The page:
Author ORCID Identifier


Date of Award


Degree Type


Degree Name

Doctor of Philosophy (PhD)



First Advisor

Bingzhong Xue

Second Advisor

Hang Shi

Third Advisor

Vincent Rehder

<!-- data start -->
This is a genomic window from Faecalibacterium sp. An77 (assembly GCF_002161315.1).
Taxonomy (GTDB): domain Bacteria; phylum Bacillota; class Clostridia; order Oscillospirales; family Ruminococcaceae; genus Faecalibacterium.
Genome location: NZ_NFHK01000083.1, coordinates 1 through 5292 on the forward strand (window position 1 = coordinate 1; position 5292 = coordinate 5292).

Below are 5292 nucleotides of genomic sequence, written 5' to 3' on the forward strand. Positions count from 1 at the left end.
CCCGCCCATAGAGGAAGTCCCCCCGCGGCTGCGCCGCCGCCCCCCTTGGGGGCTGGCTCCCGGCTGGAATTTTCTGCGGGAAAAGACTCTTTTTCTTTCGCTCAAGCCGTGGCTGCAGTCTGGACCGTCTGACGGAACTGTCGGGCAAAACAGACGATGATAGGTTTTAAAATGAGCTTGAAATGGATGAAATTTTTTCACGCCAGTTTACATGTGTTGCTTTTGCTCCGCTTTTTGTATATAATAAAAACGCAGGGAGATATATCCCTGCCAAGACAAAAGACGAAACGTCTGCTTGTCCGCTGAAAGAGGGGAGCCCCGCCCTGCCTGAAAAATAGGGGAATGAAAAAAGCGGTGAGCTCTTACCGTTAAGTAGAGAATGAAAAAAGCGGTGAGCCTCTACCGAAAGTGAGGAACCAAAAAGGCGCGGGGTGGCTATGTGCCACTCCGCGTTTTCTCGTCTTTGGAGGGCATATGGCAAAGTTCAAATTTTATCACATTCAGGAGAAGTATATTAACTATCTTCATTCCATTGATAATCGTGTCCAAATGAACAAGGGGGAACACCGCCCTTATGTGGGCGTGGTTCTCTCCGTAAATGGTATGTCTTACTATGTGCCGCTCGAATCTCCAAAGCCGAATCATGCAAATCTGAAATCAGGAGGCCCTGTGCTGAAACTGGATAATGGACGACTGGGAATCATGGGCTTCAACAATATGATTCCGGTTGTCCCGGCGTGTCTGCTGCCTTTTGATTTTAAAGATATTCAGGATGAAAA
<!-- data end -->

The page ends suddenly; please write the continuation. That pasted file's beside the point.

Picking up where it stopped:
The rising prevalence of obesity poses a significant public health challenge, with profound implications for metabolic disorders and associated health risks. In the United States, approximately 40% of adults are considered obese. Obesity is caused by a prolonged increase in energy intake coupled with a decrease in energy expenditure. Adipose tissue is a key player in the regulation of energy balance. There are three different types of adipocytes that compose the adipose tissue organ. White adipocytes are specialized for energy storage in the form of triglycerides while brown and beige adipocytes excel in energy dissipation via thermogenesis. Brown adipocytes are located in anatomically defined areas such as the intrascapular region (iBAT) and beige adipocytes are dispersed in clusters within larger white adipose tissue depots. Adipose tissue is densely innervated by the sympathetic nervous system (SNS), which is indispensable in the induction of adipocyte thermogenesis and lipolysis. The SNS responds to cold stimulus and excessive feeding by releasing catecholamines, which in turn activate brown/beige adipocyte thermogenesis and lipolysis. The activation of brown and beige adipocyte thermogenesis increases energy expenditure and promotes weight loss. Metabolic research has primarily focused on the investigation of neuroendocrine pathways regulating SNS activity. Hence, there exists a significant gap in knowledge regarding the role of SNS-targeted tissues, such as adipose tissue, in the regulation of SNS activation and development. The adipose tissue-derived hormone, leptin, has emerged not just as a master regulator of energy homeostasis, but also potent modulator of nervous system development. In this study, we utilize a knockout mouse model with sympathetic neuron specific deletion of the leptin receptor and additional transgenic mouse models to investigate the role of peripheral sympathetic leptin signaling in whole-body energy homeostasis. We have discovered a novel mechanism by which sympathetic leptin signaling regulates SNS innervation of adipose tissue and diet-induced thermogenesis.


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